Following the Nationwide series’ Carfax 250 from Michigan International Raceway, NASCAR put 10 cars on the chassis dyno to check horsepower.
After confiscating nine Nationwide cars earlier in the season and checking their horsepower, NASCAR discovered that some Toyotas had as much as three percent more horsepower than the other makes.
As a result, NASCAR issued a technical bulletin that amended section 20A — 5.10.4 as follows:
At all Events, unless otherwise specified, all engines with a cylinder bore spacing less than 4.470 inches must compete using a tapered spacer with four (4) 1.125-inch diameter holes. At all Events, unless otherwise specified, all engines with a cylinder bore spacing of 4.470 inches or more must compete using a tapered spacer with four (4) 1.100-inch diameter holes. Unless otherwise authorized, the carburetor restrictor will be issued by NASCAR.
After the Carfax 250, NASCAR found that Joe Gibbs Racing manipulated the throttle of its Toyotas so the tests would not be accurate.
NASCAR’s VP of competition, Robin Pemberton said:
In our post-race inspection, our inspectors discovered some shims that were placed on the gas-pedal stop. They were magnets that were about a quarter-inch thick that prevented the accelerator from going 100 percent wide open.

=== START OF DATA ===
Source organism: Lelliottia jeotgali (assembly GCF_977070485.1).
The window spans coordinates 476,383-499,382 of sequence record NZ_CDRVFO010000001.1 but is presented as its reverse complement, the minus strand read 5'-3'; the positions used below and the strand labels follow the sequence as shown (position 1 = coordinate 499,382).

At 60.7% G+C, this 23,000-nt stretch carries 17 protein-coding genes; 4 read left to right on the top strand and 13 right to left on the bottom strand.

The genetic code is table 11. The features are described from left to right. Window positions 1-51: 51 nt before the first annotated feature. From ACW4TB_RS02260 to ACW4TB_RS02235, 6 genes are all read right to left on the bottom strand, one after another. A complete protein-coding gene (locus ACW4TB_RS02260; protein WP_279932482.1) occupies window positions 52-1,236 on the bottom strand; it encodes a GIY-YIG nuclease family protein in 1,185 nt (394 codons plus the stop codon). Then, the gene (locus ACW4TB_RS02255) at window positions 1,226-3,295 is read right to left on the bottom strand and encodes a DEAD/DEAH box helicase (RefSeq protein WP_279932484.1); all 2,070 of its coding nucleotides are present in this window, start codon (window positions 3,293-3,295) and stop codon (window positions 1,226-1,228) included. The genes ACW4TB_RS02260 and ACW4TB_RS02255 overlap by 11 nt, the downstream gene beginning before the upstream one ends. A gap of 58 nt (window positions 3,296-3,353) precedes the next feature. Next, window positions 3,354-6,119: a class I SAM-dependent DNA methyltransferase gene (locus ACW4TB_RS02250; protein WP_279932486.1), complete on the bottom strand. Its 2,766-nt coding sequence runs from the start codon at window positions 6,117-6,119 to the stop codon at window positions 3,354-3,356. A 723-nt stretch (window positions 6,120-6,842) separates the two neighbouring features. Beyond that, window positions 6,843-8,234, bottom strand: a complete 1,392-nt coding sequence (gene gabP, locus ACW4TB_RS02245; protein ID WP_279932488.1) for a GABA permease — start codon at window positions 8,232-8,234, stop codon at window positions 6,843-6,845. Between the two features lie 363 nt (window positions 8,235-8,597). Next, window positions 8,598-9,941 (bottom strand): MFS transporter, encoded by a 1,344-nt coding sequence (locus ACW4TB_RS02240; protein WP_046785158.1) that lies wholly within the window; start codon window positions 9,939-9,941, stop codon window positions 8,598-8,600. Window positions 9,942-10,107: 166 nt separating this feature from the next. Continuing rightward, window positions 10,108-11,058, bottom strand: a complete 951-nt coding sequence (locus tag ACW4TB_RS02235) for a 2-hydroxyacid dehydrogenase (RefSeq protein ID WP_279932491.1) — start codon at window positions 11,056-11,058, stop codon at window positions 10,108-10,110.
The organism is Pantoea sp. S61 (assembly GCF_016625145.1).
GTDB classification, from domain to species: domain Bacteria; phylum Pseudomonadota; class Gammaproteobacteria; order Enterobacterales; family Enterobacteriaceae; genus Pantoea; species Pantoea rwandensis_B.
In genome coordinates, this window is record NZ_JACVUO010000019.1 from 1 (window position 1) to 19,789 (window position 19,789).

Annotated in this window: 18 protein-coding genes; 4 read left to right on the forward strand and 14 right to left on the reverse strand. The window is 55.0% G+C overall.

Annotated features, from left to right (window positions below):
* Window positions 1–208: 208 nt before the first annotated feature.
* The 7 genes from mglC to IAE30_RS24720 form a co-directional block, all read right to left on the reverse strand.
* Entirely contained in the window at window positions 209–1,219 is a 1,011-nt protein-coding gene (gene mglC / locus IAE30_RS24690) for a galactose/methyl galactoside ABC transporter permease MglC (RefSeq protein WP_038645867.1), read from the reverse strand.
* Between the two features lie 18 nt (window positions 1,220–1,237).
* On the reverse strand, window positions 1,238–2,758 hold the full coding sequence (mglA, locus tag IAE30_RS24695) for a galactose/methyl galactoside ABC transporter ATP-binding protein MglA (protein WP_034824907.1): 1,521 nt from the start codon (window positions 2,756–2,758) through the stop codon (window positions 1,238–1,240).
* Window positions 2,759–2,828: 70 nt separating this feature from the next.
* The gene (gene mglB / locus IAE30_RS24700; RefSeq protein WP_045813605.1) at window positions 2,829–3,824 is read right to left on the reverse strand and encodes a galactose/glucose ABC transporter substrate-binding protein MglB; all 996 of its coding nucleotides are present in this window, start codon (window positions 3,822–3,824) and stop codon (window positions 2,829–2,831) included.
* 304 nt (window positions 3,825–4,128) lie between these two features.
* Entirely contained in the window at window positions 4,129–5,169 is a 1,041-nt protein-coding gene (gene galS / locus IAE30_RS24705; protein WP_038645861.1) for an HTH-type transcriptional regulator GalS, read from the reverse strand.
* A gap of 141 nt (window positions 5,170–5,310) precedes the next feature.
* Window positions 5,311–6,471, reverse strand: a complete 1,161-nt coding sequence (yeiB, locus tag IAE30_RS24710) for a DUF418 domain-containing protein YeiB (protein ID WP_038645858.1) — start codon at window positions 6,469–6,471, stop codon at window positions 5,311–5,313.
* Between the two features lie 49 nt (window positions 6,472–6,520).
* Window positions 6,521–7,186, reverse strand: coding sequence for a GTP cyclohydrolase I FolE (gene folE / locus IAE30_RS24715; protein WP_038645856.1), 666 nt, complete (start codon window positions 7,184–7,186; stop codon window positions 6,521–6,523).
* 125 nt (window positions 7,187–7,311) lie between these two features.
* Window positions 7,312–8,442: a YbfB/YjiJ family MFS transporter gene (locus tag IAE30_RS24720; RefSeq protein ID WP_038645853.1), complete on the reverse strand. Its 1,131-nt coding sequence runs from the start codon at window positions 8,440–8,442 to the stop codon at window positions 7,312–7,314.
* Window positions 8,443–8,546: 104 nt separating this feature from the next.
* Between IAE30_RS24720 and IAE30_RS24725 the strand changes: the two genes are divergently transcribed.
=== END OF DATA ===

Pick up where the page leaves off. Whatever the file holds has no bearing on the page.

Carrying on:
Today, NASCAR announced that seven JGR team members are suspended indefinitely — including crew chiefs Dave Rogers, of the No. 20, and Jason Ratcliff, of the No. 18.
Additional penalties are as follows:
- Tony Stewart and Joey Logano each will be penalized with a loss of 150 championship points and placed on probation until the end of the year. Joe Gibbs was also penalized 150 owner’s points for each of those entries.
- Ratcliff and Rogers were indefinitely suspended and fined $50,000 each.
- Dorien Thorsen, Michael Johnson, and Toby Bigelow, all of the No. 18, and Richard Bray, and Dan Bajek, of the No. 20, have been placed on indefinite suspension.
ESPN adds that JGR would not appeal the penalties and indicated it would also fine the crew members involved and suspend them through the end of the season. Joe Gibbs also made it clear that he had no knowledge of the cheating attempt.
The AP quotes Ratcliff as saying in response to the ammouncement:
I would like to apologize to the employees and partners of Joe Gibbs Racing. Because of poor decision making, I have failed you as the leader of this team and I am solely responsible for this situation. Secondly, I apologize to the men and women of NASCAR for my dishonesty and interference during a testing event.
I accept the penalties imposed by NASCAR and Joe Gibbs Racing and make no excuses.
Racing One carried Toyota’s statement which said:
Toyota respects NASCAR’s rules and regulations and accepts the sanctions that were imposed against Joe Gibbs Racing. It is NASCAR’s responsibility to enforce their rules and we respect their decisions. Toyota always has, and will continue to, abide by all NASCAR-mandated policies.
Toyota also commended JGR for the way it handled the situation and quickly owned up to the penalties.
Also of note, NASCAR fined Donnie Wingo, crew chief of Chip Ganassi Racing’s No. 41 Sprint Cup entry, driven by Reed Sorenson, $25,000 after the car was found to have an improperly attached weight in Sunday’s 3M Performance 400 race at Michigan.